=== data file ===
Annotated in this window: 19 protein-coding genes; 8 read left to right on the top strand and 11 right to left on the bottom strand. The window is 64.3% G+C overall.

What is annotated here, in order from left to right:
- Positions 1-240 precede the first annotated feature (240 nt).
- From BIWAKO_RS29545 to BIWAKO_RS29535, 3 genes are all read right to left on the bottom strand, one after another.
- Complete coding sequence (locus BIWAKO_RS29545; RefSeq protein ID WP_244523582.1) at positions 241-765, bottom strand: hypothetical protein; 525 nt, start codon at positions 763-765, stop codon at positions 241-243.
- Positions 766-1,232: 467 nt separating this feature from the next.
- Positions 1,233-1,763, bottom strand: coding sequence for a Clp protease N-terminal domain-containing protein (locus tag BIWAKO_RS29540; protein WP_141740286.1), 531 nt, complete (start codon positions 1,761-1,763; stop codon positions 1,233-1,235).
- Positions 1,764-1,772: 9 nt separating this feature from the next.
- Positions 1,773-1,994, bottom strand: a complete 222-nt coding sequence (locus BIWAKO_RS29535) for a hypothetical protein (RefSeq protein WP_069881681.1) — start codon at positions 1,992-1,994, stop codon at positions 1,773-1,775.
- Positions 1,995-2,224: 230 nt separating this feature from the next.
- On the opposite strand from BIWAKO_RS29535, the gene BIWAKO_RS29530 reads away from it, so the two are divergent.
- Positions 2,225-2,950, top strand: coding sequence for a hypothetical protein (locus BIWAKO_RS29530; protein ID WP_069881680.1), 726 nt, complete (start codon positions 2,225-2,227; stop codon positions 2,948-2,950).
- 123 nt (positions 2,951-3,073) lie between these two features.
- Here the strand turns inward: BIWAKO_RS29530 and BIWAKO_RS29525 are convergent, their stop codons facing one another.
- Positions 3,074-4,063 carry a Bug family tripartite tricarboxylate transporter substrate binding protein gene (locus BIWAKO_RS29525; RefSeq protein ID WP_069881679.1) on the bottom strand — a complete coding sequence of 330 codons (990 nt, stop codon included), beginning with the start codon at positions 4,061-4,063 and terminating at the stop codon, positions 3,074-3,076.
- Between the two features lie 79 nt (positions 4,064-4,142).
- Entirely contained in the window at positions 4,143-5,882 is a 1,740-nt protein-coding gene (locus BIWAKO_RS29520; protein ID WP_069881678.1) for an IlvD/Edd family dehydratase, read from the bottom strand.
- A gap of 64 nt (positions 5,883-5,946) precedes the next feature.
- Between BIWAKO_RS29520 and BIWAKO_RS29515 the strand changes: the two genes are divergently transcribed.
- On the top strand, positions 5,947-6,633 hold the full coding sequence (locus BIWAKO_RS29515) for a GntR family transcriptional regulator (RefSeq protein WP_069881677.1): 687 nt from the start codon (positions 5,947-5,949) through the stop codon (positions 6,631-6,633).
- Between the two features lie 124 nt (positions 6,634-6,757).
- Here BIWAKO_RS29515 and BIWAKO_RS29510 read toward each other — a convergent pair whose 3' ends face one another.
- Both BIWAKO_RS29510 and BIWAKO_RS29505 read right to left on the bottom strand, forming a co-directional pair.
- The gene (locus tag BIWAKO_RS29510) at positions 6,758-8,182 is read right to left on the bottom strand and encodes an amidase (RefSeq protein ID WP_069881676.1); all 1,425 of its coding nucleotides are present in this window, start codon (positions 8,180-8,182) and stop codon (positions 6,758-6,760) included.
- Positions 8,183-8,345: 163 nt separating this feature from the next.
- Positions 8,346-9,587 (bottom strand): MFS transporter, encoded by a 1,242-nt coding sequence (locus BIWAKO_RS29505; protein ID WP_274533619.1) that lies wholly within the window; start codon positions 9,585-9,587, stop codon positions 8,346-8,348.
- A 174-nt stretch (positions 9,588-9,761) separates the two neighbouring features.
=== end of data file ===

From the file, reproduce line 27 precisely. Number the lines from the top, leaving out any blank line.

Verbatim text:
- A 174-nt stretch (positions 9,588-9,761) separates the two neighbouring features.